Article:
Sunday, December 9, 2007

Reason & The Passions

If, as Hume teaches, Reason as Right Reason (with uppercase R) is a fiction, and reason rightly understood is accurate reasoning, i.e. a process of reasoning that contains no contradictions,this fact (if it is a fact) has huge consequences for morality and ethics including politics. For one thing, it means that we have to learn to live with the fact that reason (as Hume says) is and ought to be the slave of the passions. The great problem of government then becomes, as Alexander Hamilton clearly understood, how to use the passions of men in one branch of government to control the passions of others in other branches. Here is Hamilton in Federalist #51, laying out the theory behind the three-fold separation of powers in our government: "the great security against a gradual concentration of the several powers in the same department consists in giving to those who administer each department the necessary constitutional means and personal motives to resist encroachments of the others. . . . Ambition must be made to counteract ambition. The interest of the man must be connected to the constitutional rights of the place. It may be a reflection on human nature that such devices should be necessary to control the abuses of government. But what is government itself but the greatest of all reflections on human nature? If men were angels, no government would be necessary."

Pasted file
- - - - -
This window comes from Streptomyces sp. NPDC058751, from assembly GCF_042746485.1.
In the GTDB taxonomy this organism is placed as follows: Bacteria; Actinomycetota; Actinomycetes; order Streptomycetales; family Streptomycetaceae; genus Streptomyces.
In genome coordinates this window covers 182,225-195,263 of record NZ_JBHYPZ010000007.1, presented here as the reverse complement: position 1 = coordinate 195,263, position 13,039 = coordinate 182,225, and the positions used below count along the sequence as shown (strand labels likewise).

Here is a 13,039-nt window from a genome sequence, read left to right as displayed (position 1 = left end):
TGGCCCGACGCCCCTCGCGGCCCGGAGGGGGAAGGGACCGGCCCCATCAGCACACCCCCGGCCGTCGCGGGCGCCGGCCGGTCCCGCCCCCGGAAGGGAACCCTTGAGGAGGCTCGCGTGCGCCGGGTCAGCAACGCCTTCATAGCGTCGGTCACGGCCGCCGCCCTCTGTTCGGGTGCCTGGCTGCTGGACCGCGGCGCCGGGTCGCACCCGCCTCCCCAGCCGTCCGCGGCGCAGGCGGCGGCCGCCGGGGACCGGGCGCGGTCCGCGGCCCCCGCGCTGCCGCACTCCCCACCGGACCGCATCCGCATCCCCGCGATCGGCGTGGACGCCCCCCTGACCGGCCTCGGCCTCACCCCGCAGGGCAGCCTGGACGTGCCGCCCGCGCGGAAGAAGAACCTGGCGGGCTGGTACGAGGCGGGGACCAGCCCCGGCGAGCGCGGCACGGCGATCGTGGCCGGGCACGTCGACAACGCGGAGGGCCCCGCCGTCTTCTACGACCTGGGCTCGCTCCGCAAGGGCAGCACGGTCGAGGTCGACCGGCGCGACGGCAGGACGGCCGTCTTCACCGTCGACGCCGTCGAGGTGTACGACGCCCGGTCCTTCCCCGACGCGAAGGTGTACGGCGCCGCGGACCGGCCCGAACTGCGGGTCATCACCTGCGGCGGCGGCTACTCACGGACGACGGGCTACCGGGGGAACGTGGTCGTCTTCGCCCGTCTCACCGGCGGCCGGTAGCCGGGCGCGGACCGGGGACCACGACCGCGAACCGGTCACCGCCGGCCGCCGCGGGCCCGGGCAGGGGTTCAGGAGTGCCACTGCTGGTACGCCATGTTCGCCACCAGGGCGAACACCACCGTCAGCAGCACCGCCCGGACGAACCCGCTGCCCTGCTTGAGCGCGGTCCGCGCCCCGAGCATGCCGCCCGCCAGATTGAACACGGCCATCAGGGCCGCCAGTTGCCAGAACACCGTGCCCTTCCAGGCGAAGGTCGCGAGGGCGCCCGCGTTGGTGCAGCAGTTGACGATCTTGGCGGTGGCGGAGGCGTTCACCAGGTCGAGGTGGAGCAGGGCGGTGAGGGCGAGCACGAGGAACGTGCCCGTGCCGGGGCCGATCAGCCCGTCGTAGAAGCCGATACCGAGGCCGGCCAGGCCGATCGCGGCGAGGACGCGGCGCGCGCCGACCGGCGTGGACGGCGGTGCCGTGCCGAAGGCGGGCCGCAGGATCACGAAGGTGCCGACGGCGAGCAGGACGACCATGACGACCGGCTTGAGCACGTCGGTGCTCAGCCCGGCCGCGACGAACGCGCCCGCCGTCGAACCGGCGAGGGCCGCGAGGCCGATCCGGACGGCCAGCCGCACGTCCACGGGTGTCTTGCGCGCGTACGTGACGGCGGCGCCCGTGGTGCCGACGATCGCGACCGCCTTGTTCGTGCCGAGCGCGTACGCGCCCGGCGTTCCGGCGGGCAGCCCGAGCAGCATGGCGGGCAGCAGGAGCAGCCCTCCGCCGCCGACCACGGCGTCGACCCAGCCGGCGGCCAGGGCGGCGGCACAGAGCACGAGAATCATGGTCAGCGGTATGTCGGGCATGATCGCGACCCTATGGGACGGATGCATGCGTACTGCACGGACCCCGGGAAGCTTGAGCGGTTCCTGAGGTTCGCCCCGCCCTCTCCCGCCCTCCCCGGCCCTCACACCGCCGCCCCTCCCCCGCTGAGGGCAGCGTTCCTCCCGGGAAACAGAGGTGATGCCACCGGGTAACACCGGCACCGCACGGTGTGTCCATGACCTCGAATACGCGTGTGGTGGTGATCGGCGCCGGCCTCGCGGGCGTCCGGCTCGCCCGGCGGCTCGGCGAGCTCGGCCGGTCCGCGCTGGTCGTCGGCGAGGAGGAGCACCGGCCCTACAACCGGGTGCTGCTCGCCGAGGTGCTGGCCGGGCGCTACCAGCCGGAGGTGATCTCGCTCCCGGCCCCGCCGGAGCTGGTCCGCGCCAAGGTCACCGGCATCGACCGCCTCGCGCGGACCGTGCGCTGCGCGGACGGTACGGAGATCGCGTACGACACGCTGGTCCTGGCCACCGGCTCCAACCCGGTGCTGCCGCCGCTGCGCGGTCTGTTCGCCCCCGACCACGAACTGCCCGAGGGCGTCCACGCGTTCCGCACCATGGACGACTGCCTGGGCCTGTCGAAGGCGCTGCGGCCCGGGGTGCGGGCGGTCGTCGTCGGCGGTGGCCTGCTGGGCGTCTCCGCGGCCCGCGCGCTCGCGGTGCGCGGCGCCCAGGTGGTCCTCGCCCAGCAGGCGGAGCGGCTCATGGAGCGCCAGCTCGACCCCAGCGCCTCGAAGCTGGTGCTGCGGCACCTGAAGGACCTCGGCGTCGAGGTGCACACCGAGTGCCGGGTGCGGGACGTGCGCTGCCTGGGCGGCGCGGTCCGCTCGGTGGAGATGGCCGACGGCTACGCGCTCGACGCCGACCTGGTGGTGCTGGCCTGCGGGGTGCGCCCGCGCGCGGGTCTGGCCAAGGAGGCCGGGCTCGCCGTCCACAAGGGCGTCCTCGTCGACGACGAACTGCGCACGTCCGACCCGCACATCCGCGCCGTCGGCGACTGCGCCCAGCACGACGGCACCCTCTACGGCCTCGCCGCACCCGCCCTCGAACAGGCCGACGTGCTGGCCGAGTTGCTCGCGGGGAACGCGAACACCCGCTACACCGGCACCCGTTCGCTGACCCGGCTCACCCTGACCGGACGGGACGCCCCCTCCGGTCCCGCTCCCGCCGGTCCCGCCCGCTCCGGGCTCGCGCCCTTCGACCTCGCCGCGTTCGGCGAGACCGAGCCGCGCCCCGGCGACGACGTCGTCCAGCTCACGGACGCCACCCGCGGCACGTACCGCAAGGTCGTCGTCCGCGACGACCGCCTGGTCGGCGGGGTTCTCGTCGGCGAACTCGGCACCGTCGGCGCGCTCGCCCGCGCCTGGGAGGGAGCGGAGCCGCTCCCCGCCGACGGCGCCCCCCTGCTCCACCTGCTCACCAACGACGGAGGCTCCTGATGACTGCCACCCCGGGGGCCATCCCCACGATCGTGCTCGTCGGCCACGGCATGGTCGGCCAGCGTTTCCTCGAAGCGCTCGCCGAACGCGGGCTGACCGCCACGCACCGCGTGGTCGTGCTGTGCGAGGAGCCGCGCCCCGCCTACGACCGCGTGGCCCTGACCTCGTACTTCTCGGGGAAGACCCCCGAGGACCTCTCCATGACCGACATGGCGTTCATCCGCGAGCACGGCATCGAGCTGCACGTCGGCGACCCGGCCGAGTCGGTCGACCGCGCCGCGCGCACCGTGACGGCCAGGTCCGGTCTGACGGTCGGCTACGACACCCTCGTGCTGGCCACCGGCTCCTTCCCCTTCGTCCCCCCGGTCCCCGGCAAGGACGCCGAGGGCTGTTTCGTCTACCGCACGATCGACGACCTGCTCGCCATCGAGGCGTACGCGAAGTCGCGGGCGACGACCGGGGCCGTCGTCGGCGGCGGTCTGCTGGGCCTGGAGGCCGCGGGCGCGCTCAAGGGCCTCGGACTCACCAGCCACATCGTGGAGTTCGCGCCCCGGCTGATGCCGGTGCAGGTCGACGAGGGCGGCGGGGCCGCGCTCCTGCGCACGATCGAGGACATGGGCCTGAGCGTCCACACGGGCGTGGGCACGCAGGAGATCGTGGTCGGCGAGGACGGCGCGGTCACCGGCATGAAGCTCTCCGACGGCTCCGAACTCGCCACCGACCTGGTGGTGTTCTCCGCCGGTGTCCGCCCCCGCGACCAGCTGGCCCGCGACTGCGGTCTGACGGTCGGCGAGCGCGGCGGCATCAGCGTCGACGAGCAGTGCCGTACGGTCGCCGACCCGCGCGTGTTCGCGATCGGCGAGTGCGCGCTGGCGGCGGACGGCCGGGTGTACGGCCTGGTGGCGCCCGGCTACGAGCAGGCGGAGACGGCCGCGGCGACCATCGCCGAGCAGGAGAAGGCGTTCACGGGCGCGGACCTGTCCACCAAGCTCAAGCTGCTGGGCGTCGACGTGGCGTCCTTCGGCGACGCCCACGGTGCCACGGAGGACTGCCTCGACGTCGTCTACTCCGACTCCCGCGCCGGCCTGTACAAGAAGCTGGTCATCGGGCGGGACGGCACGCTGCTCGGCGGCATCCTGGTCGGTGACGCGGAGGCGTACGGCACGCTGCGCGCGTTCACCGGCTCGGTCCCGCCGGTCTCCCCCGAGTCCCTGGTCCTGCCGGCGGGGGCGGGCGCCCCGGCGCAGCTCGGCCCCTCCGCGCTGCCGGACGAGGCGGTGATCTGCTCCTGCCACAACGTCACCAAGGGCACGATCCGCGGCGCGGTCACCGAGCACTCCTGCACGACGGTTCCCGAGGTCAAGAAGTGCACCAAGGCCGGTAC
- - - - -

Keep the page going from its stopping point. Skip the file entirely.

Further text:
No comments:

Post a Comment